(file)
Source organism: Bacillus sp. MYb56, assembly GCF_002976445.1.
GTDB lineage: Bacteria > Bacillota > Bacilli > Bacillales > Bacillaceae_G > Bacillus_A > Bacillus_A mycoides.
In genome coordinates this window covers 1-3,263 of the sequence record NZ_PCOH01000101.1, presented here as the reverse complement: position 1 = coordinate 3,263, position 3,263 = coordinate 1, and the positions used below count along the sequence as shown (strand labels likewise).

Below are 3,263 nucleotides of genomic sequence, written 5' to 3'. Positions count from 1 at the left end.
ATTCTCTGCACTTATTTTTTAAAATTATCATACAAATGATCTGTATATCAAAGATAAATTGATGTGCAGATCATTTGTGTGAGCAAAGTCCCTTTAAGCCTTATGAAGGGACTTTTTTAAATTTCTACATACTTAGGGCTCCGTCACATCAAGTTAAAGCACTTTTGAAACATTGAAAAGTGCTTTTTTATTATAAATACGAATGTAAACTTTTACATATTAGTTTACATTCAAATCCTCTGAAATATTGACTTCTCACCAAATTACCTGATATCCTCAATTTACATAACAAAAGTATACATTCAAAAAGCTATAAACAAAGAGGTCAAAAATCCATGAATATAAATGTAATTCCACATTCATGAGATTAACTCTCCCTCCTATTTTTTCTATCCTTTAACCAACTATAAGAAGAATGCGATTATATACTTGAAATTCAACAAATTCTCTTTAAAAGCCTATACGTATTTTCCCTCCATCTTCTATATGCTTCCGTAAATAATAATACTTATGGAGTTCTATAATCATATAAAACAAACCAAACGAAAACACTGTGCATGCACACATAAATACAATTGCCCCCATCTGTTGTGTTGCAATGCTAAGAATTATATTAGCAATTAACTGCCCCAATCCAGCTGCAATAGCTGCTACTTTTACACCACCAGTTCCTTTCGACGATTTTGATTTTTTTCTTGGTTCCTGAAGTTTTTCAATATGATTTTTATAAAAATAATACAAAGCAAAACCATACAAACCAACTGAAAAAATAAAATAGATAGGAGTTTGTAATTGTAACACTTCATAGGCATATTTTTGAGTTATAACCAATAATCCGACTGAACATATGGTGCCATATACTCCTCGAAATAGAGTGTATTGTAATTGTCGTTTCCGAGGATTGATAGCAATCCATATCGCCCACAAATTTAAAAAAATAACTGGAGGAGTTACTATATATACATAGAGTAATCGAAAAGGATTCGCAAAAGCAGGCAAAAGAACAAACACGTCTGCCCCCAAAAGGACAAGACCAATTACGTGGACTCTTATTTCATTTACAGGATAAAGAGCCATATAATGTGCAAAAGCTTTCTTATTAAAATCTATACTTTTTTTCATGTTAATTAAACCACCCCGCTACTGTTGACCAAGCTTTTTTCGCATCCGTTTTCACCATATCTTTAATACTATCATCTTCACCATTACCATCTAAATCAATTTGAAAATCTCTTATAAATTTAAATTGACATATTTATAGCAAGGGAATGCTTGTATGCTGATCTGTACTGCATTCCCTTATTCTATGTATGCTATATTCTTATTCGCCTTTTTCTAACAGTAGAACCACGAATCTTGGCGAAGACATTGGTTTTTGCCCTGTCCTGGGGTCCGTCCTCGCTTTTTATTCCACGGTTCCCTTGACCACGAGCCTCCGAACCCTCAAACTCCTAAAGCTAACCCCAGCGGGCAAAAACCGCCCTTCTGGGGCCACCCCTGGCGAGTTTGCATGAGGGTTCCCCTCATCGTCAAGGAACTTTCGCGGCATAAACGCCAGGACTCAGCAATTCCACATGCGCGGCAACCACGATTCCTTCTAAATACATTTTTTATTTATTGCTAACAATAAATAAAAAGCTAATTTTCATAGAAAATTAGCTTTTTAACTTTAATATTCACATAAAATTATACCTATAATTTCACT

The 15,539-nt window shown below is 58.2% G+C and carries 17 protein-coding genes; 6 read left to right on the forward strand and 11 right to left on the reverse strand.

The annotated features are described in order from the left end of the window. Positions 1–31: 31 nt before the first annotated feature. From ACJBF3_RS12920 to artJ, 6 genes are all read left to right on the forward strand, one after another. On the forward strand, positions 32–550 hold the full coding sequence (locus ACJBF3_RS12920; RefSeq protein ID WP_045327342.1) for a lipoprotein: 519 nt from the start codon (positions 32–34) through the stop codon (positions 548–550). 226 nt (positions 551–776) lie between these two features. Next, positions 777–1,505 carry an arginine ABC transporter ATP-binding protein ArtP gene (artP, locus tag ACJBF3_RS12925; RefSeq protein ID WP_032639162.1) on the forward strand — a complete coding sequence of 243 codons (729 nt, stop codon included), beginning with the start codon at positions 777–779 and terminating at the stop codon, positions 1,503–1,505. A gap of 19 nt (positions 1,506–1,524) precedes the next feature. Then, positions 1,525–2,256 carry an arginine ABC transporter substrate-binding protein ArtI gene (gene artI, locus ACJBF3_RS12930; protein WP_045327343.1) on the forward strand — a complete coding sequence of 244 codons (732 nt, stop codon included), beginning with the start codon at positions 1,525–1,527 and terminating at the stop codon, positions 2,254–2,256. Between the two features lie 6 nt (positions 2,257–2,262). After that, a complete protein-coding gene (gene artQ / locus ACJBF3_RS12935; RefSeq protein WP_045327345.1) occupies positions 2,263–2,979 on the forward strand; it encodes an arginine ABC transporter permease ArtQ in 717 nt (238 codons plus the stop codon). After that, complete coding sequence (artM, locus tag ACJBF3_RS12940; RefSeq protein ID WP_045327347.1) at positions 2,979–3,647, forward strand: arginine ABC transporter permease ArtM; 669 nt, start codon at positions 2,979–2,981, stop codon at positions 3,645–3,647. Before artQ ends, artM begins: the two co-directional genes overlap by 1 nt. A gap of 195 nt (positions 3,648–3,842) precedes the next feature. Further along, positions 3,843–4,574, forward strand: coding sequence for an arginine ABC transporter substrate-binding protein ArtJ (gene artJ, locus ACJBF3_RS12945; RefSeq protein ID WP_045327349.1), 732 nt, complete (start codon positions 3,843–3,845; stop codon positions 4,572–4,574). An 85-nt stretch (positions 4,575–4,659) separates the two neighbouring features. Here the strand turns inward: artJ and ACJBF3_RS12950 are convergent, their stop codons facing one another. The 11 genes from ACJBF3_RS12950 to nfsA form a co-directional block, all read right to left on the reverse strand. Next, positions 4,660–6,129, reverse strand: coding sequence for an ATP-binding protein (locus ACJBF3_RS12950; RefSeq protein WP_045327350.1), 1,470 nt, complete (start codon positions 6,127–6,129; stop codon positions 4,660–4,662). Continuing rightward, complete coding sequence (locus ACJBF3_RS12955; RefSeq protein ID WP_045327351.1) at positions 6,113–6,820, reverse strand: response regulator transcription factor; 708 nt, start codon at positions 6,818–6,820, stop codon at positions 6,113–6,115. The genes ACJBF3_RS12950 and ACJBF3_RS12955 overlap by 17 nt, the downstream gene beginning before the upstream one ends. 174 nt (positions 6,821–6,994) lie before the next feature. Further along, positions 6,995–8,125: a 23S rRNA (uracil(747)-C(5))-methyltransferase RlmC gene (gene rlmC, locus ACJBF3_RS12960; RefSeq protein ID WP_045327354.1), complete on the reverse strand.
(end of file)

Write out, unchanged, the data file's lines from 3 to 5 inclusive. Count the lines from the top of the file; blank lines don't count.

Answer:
In genome coordinates this window covers 1-3,263 of the sequence record NZ_PCOH01000101.1, presented here as the reverse complement: position 1 = coordinate 3,263, position 3,263 = coordinate 1, and the positions used below count along the sequence as shown (strand labels likewise).

Below are 3,263 nucleotides of genomic sequence, written 5' to 3'. Positions count from 1 at the left end.
ATTCTCTGCACTTATTTTTTAAAATTATCATACAAATGATCTGTATATCAAAGATAAATTGATGTGCAGATCATTTGTGTGAGCAAAGTCCCTTTAAGCCTTATGAAGGGACTTTTTTAAATTTCTACATACTTAGGGCTCCGTCACATCAAGTTAAAGCACTTTTGAAACATTGAAAAGTGCTTTTTTATTATAAATACGAATGTAAACTTTTACATATTAGTTTACATTCAAATCCTCTGAAATATTGACTTCTCACCAAATTACCTGATATCCTCAATTTACATAACAAAAGTATACATTCAAAAAGCTATAAACAAAGAGGTCAAAAATCCATGAATATAAATGTAATTCCACATTCATGAGATTAACTCTCCCTCCTATTTTTTCTATCCTTTAACCAACTATAAGAAGAATGCGATTATATACTTGAAATTCAACAAATTCTCTTTAAAAGCCTATACGTATTTTCCCTCCATCTTCTATATGCTTCCGTAAATAATAATACTTATGGAGTTCTATAATCATATAAAACAAACCAAACGAAAACACTGTGCATGCACACATAAATACAATTGCCCCCATCTGTTGTGTTGCAATGCTAAGAATTATATTAGCAATTAACTGCCCCAATCCAGCTGCAATAGCTGCTACTTTTACACCACCAGTTCCTTTCGACGATTTTGATTTTTTTCTTGGTTCCTGAAGTTTTTCAATATGATTTTTATAAAAATAATACAAAGCAAAACCATACAAACCAACTGAAAAAATAAAATAGATAGGAGTTTGTAATTGTAACACTTCATAGGCATATTTTTGAGTTATAACCAATAATCCGACTGAACATATGGTGCCATATACTCCTCGAAATAGAGTGTATTGTAATTGTCGTTTCCGAGGATTGATAGCAATCCATATCGCCCACAAATTTAAAAAAATAACTGGAGGAGTTACTATATATACATAGAGTAATCGAAAAGGATTCGCAAAAGCAGGCAAAAGAACAAACACGTCTGCCCCCAAAAGGACAAGACCAATTACGTGGACTCTTATTTCATTTACAGGATAAAGAGCCATATAATGTGCAAAAGCTTTCTTATTAAAATCTATACTTTTTTTCATGTTAATTAAACCACCCCGCTACTGTTGACCAAGCTTTTTTCGCATCCGTTTTCACCATATCTTTAATACTATCATCTTCACCATTACCATCTAAATCAATTTGAAAATCTCTTATAAATTTAAATTGACATATTTATAGCAAGGGAATGCTTGTATGCTGATCTGTACTGCATTCCCTTATTCTATGTATGCTATATTCTTATTCGCCTTTTTCTAACAGTAGAACCACGAATCTTGGCGAAGACATTGGTTTTTGCCCTGTCCTGGGGTCCGTCCTCGCTTTTTATTCCACGGTTCCCTTGACCACGAGCCTCCGAACCCTCAAACTCCTAAAGCTAACCCCAGCGGGCAAAAACCGCCCTTCTGGGGCCACCCCTGGCGAGTTTGCATGAGGGTTCCCCTCATCGTCAAGGAACTTTCGCGGCATAAACGCCAGGACTCAGCAATTCCACATGCGCGGCAACCACGATTCCTTCTAAATACATTTTTTATTTATTGCTAACAATAAATAAAAAGCTAATTTTCATAGAAAATTAGCTTTTTAACTTTAATATTCACATAAAATTATACCTATAATTTCACT